5 Simple-To-Do Exercises To Improve Your Joint Health

Dear FOFriends: Osteo Bi-Flex has compensated FabOverFifty for this blog. I assure you that the content is factual and valuable, and all opinions are my own!

These words may not be music to your ears, but it’s essential to exercise, especially as you age.

The reason is simple as pie, I learned from healthline.com: Cartilage, the smooth, rubbery connective tissue on the end of our bones, cushions our joints and helps them to move smoothly and easily, but it wears out with age, so we can’t spring up from a low chair, or the floor, like we did when we’re 20, or even 40. Decades of walking, exercising, and moving also take a toll on cartilage. Obesity puts additional stress on our joints, cartilage and bones, especially in our knees, not to mention it makes you less likely to be physically active.

That’s not all:

We lose muscle tone and bone strength the older we get, which can make physical tasks more difficult and taxing on our bodies, even those that used to be second nature. Then there’s the winter. “Anything cold causes muscles, ligaments {fibrous connective tissue that holds together a joint} and tendons {fibrous collagen tissue that attaches a muscle to a bone} to sort of tighten up, and that makes them stiffer,” said Dr. James Gladstone, co-chief of the Sports Medicine Service at Mount Sinai’s Icahn School of Medicine in New York to www.weather.com.  

“Exercise” doesn’t mean training for the marathon or an Olympic team. Low-impact, weight-bearing and cardio exercise can help strengthen muscles, keep bones strong, and improve joint mobility, advised Dr. Peggy Yih, my internist. Yoga, bicycling and swimming are good because they’re easier on the joints.

I’ve been doing cardio and weight-training an average of three times a week, over Skype, with Vann Duke, an exceptional coach. I lost 20 pounds (could probably lose 10 more), by eating healthier (exercising helps). And, I take dietary supplements for vitamins I can’t sufficiently get from foods, including one that supports bone health.

Join The Joint Movement

Dear FOFriends    Osteo Bi-Flex has compensated FabOverFifty for this blog.
I can assure you that the content is completely factual and valuable, and all opinions are totally my own!

I knew I was in trouble a couple of years ago, when it suddenly became harder to rise from the seat on the subway or get up off the floor after playing with my then one-year old grandson. I could no longer pop up from a chair or the ground. I needed my hands to help boost me into standing position. And, if I sat in a chair for a long time–say a few hours–my joints felt stiff when I got up!  Winter weather only made it all worse.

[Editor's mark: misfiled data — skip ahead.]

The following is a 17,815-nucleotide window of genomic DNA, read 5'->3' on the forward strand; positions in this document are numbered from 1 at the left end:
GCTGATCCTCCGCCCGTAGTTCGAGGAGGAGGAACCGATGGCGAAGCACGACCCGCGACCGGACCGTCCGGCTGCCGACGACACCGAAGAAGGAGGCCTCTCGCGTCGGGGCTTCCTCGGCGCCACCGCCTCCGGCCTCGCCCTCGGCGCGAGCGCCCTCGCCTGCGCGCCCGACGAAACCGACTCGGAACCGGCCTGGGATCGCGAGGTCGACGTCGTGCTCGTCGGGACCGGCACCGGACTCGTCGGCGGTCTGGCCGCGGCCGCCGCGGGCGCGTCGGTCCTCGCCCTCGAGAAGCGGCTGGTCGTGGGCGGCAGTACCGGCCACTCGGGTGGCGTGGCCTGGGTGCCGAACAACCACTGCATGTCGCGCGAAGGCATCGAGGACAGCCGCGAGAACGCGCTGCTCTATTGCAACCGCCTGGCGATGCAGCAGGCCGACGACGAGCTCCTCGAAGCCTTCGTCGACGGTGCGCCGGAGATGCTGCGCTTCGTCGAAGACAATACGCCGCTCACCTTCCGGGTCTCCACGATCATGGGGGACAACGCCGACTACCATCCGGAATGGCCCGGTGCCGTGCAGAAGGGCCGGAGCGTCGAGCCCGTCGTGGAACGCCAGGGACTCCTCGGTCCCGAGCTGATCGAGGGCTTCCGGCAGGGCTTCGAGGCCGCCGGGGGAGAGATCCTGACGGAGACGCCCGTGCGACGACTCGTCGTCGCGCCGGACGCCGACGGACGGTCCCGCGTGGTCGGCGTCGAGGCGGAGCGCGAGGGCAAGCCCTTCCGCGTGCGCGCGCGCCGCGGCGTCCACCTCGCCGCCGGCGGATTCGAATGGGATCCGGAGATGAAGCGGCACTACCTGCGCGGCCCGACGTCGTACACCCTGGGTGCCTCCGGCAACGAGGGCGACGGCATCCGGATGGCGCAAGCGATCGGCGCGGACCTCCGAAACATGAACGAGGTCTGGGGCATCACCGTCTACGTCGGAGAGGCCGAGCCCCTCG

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I’m In The 86% Group. Are You?

I was interested–and intrigued–to see the results of a one-question poll we posted last Thursday. For those of you who didn’t see it, the question was:

How do YOU want to look:

● I want to look as good as I feel
I want to look as young as I feel
I want to grow old “gracefully”
(aka embrace my wrinkles & gray hair)


Was Isaac Newton Talking About YOU?

We women can be “funny,” especially when we avow one week that we’re going to start eating right, drinking fewer glasses of Merlot, and exercising more, then do a 360 the next!

Case in point: Near the end of 2015, we sent an email to the FabOverFifty community and invited women to meet Vann Duke, the man who has taught me to actually enjoy exercising during the last year. Exercising, as in lifting dumbbells and doing other weight-bearing routines for my bone density and muscle mass, cardio for my heart health, and ab work to strengthen my core.

[Flab Over Fifty] My Belly: 1988 V. 2015


This photo was taken in the summer of 1988, when I was 41 years old, and weighed about 129 pounds.

My 69-year-old father had died a few months before, and I had lost 50 pounds on a liquid-protein diet which I began around the first of the year.  I remember feeling pretty darn good about my body, although it was a confusing time in my life.

Enough psychology. My 40-year-old belly was a far cry from my belly of today. Although I will never weigh 129 pounds again, and my belly will never be as flat, I have a ways to go before I’ll  be satisfied with the shape it’s in. Back then, heart disease, diabetes, and a host of other potential maladies weren’t on my radar screen. Today, I know that excess weight can be an enemy, and I am determined to get rid of it.   (more…)